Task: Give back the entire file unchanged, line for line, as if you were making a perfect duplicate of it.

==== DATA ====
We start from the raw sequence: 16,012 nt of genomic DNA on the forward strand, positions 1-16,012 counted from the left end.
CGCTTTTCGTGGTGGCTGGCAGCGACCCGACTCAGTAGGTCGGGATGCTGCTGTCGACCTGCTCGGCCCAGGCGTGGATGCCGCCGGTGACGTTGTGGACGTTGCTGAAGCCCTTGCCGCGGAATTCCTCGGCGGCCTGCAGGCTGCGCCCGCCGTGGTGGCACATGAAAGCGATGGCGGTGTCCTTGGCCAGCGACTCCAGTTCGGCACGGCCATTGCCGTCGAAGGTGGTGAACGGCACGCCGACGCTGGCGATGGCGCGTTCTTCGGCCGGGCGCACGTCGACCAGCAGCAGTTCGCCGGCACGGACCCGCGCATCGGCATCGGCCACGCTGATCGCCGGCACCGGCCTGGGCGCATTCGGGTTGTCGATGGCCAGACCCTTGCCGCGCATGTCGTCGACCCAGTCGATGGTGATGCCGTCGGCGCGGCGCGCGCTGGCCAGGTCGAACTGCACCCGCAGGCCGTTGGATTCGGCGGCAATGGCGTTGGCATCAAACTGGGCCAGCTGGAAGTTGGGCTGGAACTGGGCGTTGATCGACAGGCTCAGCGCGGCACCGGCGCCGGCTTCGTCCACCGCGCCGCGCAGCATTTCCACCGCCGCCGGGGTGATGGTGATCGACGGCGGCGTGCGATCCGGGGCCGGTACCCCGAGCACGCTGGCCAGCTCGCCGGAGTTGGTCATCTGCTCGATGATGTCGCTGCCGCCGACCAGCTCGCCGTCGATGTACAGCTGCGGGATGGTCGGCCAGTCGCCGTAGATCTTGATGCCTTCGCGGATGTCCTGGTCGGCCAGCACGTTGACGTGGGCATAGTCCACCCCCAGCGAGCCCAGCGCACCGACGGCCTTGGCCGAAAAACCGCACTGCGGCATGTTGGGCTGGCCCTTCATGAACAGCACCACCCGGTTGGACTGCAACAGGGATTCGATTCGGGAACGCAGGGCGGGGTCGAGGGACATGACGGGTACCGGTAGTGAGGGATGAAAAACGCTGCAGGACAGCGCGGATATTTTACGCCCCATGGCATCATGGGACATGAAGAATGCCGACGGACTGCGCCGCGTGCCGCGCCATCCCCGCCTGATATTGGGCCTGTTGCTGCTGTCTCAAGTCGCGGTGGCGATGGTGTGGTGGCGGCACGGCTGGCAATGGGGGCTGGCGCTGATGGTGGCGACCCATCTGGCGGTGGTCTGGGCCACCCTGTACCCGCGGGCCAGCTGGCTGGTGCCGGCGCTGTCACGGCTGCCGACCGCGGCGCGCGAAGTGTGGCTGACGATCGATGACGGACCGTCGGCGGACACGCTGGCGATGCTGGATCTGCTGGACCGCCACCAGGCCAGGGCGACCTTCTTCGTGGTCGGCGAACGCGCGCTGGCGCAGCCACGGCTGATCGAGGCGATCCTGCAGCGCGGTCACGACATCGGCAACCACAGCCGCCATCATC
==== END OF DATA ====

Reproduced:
We start from the raw sequence: 16,012 nt of genomic DNA on the forward strand, positions 1-16,012 counted from the left end.
CGCTTTTCGTGGTGGCTGGCAGCGACCCGACTCAGTAGGTCGGGATGCTGCTGTCGACCTGCTCGGCCCAGGCGTGGATGCCGCCGGTGACGTTGTGGACGTTGCTGAAGCCCTTGCCGCGGAATTCCTCGGCGGCCTGCAGGCTGCGCCCGCCGTGGTGGCACATGAAAGCGATGGCGGTGTCCTTGGCCAGCGACTCCAGTTCGGCACGGCCATTGCCGTCGAAGGTGGTGAACGGCACGCCGACGCTGGCGATGGCGCGTTCTTCGGCCGGGCGCACGTCGACCAGCAGCAGTTCGCCGGCACGGACCCGCGCATCGGCATCGGCCACGCTGATCGCCGGCACCGGCCTGGGCGCATTCGGGTTGTCGATGGCCAGACCCTTGCCGCGCATGTCGTCGACCCAGTCGATGGTGATGCCGTCGGCGCGGCGCGCGCTGGCCAGGTCGAACTGCACCCGCAGGCCGTTGGATTCGGCGGCAATGGCGTTGGCATCAAACTGGGCCAGCTGGAAGTTGGGCTGGAACTGGGCGTTGATCGACAGGCTCAGCGCGGCACCGGCGCCGGCTTCGTCCACCGCGCCGCGCAGCATTTCCACCGCCGCCGGGGTGATGGTGATCGACGGCGGCGTGCGATCCGGGGCCGGTACCCCGAGCACGCTGGCCAGCTCGCCGGAGTTGGTCATCTGCTCGATGATGTCGCTGCCGCCGACCAGCTCGCCGTCGATGTACAGCTGCGGGATGGTCGGCCAGTCGCCGTAGATCTTGATGCCTTCGCGGATGTCCTGGTCGGCCAGCACGTTGACGTGGGCATAGTCCACCCCCAGCGAGCCCAGCGCACCGACGGCCTTGGCCGAAAAACCGCACTGCGGCATGTTGGGCTGGCCCTTCATGAACAGCACCACCCGGTTGGACTGCAACAGGGATTCGATTCGGGAACGCAGGGCGGGGTCGAGGGACATGACGGGTACCGGTAGTGAGGGATGAAAAACGCTGCAGGACAGCGCGGATATTTTACGCCCCATGGCATCATGGGACATGAAGAATGCCGACGGACTGCGCCGCGTGCCGCGCCATCCCCGCCTGATATTGGGCCTGTTGCTGCTGTCTCAAGTCGCGGTGGCGATGGTGTGGTGGCGGCACGGCTGGCAATGGGGGCTGGCGCTGATGGTGGCGACCCATCTGGCGGTGGTCTGGGCCACCCTGTACCCGCGGGCCAGCTGGCTGGTGCCGGCGCTGTCACGGCTGCCGACCGCGGCGCGCGAAGTGTGGCTGACGATCGATGACGGACCGTCGGCGGACACGCTGGCGATGCTGGATCTGCTGGACCGCCACCAGGCCAGGGCGACCTTCTTCGTGGTCGGCGAACGCGCGCTGGCGCAGCCACGGCTGATCGAGGCGATCCTGCAGCGCGGTCACGACATCGGCAACCACAGCCGCCATCATC